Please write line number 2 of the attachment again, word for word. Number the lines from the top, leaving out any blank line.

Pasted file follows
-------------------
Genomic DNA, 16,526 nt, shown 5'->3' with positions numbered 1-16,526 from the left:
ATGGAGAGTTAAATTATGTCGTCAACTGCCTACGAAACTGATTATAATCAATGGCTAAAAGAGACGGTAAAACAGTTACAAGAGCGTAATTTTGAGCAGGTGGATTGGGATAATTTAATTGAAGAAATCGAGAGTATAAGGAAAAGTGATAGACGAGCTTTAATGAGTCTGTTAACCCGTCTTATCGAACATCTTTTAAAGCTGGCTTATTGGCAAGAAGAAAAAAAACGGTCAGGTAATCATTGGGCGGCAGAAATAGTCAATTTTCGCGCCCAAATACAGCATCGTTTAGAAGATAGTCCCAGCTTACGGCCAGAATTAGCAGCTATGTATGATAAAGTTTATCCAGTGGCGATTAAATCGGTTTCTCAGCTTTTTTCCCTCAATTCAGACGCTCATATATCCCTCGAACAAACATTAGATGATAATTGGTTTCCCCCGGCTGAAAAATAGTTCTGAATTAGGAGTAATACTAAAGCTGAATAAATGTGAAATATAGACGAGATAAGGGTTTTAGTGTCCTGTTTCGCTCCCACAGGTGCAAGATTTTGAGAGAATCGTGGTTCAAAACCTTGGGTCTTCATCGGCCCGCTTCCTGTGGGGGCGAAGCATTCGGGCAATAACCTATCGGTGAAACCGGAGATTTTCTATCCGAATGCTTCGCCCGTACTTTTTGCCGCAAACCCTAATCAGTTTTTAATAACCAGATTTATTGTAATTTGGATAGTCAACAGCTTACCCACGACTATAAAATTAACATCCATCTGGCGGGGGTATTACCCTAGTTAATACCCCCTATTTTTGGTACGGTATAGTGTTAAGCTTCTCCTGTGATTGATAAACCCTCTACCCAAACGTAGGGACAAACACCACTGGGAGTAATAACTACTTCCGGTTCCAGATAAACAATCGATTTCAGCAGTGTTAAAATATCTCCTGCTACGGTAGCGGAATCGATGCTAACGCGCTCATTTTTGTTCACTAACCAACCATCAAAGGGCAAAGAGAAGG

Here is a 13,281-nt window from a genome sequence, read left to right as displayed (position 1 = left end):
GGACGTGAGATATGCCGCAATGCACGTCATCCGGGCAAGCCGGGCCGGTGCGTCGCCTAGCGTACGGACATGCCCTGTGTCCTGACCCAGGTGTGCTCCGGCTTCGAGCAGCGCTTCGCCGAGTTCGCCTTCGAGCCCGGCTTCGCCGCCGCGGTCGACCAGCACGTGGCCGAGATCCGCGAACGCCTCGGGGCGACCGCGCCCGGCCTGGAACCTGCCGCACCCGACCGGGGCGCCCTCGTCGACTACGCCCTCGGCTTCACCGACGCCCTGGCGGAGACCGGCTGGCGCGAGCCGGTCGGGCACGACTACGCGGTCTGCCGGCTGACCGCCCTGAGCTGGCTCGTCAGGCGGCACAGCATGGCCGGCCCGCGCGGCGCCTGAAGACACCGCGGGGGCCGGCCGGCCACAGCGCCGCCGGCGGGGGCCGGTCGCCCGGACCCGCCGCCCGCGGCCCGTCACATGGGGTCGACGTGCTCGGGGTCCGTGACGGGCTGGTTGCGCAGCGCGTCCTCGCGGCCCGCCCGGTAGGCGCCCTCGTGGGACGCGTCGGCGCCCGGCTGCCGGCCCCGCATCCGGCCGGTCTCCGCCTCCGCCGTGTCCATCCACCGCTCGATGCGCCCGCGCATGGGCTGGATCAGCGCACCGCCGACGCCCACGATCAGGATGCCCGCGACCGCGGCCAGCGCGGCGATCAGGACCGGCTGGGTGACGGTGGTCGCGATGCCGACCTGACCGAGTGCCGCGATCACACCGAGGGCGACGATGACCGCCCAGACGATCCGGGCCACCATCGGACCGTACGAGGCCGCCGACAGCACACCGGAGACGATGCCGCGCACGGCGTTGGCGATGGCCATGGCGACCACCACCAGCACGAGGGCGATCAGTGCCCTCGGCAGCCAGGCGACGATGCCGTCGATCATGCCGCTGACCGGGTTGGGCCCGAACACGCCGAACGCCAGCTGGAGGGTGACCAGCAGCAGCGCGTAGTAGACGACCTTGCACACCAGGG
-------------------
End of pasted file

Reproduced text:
ATGGAGAGTTAAATTATGTCGTCAACTGCCTACGAAACTGATTATAATCAATGGCTAAAAGAGACGGTAAAACAGTTACAAGAGCGTAATTTTGAGCAGGTGGATTGGGATAATTTAATTGAAGAAATCGAGAGTATAAGGAAAAGTGATAGACGAGCTTTAATGAGTCTGTTAACCCGTCTTATCGAACATCTTTTAAAGCTGGCTTATTGGCAAGAAGAAAAAAAACGGTCAGGTAATCATTGGGCGGCAGAAATAGTCAATTTTCGCGCCCAAATACAGCATCGTTTAGAAGATAGTCCCAGCTTACGGCCAGAATTAGCAGCTATGTATGATAAAGTTTATCCAGTGGCGATTAAATCGGTTTCTCAGCTTTTTTCCCTCAATTCAGACGCTCATATATCCCTCGAACAAACATTAGATGATAATTGGTTTCCCCCGGCTGAAAAATAGTTCTGAATTAGGAGTAATACTAAAGCTGAATAAATGTGAAATATAGACGAGATAAGGGTTTTAGTGTCCTGTTTCGCTCCCACAGGTGCAAGATTTTGAGAGAATCGTGGTTCAAAACCTTGGGTCTTCATCGGCCCGCTTCCTGTGGGGGCGAAGCATTCGGGCAATAACCTATCGGTGAAACCGGAGATTTTCTATCCGAATGCTTCGCCCGTACTTTTTGCCGCAAACCCTAATCAGTTTTTAATAACCAGATTTATTGTAATTTGGATAGTCAACAGCTTACCCACGACTATAAAATTAACATCCATCTGGCGGGGGTATTACCCTAGTTAATACCCCCTATTTTTGGTACGGTATAGTGTTAAGCTTCTCCTGTGATTGATAAACCCTCTACCCAAACGTAGGGACAAACACCACTGGGAGTAATAACTACTTCCGGTTCCAGATAAACAATCGATTTCAGCAGTGTTAAAATATCTCCTGCTACGGTAGCGGAATCGATGCTAACGCGCTCATTTTTGTTCACTAACCAACCATCAAAGGGCAAAGAGAAGG